My bet is that the majority of American voters are so disconnected from world opinion and generally accepted concepts of right and wrong that they will choose to live with their national dishonor in perpetuity. These people voted GWB in for his second term after he claimed they shared his moral values. These are the people who have continued to fail to bring their My Lai Massacre war criminals to trial.

And I seriously doubt that the minority of US voters who do know right from wrong will be able to educate enough of their fellow countrymen sufficiently to shift their country back to the path of courage and honor.

I hope I'm wrong. I truly hope they take the necessary steps to restore their country's honor.

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@Matt

If you, as a citizen, have and continue to vote to support a government that conducts torture, war crimes and/or crimes against humanity, are you not a more serious violent criminal than some mere individual spitting in the face of a store clerk?

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US fanatics, you are suckers

Torture, a cruel, evil, useless, wasteful and criminal way to attempt to obtain intelligence, worse still, it makes tortured groups hate you even more and often creates martyrs. I think the real purpose of torture is to provide the illusion of constructive action, to terrorise groups and to dehumanise the torturers.

Anyone who thinks this US state behaviour at all justified, seems a fool, many career politicians (worldwide) see working people as peasants, so routinely lie to them, and usurp their power and freedoms, under the cover of fabricated crises. Corporations often have the same lack of regard, for humanity e.g. IBM (Nazi Germany Death Camps), the medical industry (fatal drugs) etc.

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Black Helicopters

RE: Keith T & Infernoz

Keith T - if you want to label me that way, sure! I have no problem with your labels if it makes you feel better, in fact I'll even vote for the government that uses those same "dirty tactics" (what, are we playing croquet here!?!?) to defend your right to label me. Of course, that means I also get the right to say that in my opinion you're an intellectually-deficient hippy with limited ability to form an opinion truly his own, whether it's true or not. Do you often find yourself frowning and saying "if only we could all get along?"

Infernoz - actually, the limited torture that has been applied to Al Quaeda operatives (I suppose you want to call them "freedom fighters"?) has been very successful because the techniques instill not a fear of injury but of death. Abu Zubaydah coughed up half the AQ network after less than a minute of waterboarding. That's the guy that did the planning for 9/11, which means he killed 3000+ people. Guys like him already hate us (I say "us" loosely as I assume you think your moral superiority automatically makes you immune to their wrath), so I don't think we're going to lose much by making his buddies hate us a bit more, duh! The CIA has access to years of research into LSD, morphine, temazepam, scopolamine derivatives, etc, etc, and with all those high-tech biochemicals on offer they still rate good old fashioned scare-the-sh*t-outa-them torture as more effective. But then maybe I shouldn't tell you any more, maybe you should just back away from the PC and go hide in the corner with your tinfoil hat on (don't you know the CIA can read your mind through the screen!!!).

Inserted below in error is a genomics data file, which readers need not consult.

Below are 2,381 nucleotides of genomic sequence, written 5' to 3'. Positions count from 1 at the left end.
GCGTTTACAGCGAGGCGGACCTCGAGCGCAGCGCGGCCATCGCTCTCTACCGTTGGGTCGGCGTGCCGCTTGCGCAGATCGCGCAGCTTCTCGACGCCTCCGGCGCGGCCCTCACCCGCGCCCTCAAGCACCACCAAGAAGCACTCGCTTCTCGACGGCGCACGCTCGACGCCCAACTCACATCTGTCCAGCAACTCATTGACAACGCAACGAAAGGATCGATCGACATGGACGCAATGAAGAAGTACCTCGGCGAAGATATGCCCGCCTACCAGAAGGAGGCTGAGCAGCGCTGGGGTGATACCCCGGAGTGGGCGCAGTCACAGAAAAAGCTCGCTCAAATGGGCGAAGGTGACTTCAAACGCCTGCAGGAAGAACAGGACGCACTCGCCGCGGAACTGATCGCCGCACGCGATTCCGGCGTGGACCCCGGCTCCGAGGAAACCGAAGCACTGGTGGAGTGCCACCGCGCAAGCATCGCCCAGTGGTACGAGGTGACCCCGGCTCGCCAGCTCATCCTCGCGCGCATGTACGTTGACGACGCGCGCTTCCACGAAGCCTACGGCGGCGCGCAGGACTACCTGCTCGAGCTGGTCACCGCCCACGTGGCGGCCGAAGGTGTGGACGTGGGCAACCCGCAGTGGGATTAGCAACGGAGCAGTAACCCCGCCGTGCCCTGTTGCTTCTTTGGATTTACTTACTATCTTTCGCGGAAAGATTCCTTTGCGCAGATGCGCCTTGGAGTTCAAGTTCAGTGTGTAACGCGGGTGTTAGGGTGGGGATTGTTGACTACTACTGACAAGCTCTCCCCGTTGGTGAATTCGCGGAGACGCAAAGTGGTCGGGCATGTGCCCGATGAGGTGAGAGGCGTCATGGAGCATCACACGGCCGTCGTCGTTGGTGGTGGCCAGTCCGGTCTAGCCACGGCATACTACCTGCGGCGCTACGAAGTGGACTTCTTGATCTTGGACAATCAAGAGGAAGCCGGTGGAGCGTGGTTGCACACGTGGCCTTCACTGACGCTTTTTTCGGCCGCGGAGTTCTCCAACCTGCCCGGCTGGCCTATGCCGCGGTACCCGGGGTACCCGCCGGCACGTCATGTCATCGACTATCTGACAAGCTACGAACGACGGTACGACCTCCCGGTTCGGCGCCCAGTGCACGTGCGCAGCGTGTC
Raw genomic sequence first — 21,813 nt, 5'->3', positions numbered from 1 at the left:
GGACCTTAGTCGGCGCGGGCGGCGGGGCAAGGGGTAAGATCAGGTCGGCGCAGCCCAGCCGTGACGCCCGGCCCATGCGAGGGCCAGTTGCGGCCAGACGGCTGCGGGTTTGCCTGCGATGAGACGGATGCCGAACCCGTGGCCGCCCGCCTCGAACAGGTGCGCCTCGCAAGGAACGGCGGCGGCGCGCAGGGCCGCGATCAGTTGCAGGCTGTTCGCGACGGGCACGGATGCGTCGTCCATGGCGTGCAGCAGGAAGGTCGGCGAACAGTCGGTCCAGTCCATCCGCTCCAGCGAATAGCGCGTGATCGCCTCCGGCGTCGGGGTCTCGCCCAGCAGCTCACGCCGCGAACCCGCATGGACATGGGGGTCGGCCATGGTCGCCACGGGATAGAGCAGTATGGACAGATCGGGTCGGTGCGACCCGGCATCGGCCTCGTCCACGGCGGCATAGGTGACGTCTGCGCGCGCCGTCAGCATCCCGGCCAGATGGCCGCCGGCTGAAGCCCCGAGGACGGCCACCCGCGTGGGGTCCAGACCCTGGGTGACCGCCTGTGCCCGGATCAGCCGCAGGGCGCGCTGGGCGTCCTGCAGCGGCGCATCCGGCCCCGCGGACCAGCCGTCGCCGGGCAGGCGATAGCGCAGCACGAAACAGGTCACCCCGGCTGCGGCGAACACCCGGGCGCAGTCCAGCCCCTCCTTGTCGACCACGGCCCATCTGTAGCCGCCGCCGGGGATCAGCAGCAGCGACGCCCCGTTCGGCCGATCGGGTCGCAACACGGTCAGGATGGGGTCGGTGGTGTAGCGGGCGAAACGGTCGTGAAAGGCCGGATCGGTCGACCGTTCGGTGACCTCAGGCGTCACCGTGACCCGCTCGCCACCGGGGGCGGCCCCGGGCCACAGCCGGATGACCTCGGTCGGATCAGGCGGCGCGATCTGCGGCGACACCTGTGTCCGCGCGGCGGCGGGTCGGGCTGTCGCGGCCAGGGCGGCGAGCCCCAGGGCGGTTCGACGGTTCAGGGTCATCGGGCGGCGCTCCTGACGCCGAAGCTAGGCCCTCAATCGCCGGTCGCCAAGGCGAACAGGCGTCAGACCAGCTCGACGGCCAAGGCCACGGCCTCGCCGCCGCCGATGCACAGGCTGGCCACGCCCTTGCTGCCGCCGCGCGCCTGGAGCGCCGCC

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@ Matt Bryant

"And to try and smear the Jeppesen employees by inferring they knew what was going to happen to El-Masri or any of their other passengers is dishonest."

It is not an attempt to "smear" them - it's the central point of the entire case!

FTA: "The filings even include a declaration by a former Jeppesen employee, who recounts the story of a senior manager reveling in how profitable the rendition racket was at an employee meet-and-greet in San Jose, only to have to explain to the confused new employees that he was talking about the "torture flights"."

That seems to be somebody telling the court that senior Jeppesen management knew that the people on these flights were going to be tortured. While an argument may be made that it's not as serious as torturing someone yourself, that quote would suggest that they knowingly aided in the commission of a crime.

You say that Abu Zubaydah is guilty of killing 3000+ people becasue he planned 9/11 so how guilty would you say someone was if they helped transport the terrorists knowing that they intended to commit a crime?

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@ Jeff Danaher

[Excised]

I spent 23 years in the US Army, the last 11 of them in the Mech Infantry, where I was a Bradley commander. I commanded the guard detail at a nuclear weapons facility (with enough live warheads to sterilize any major city in the world down to the bedrock) in Germany. I had my kneecap smashed while on active duty in service to my country. I draw a Disabled Veteran's pension. I am certainly anything but anti-American.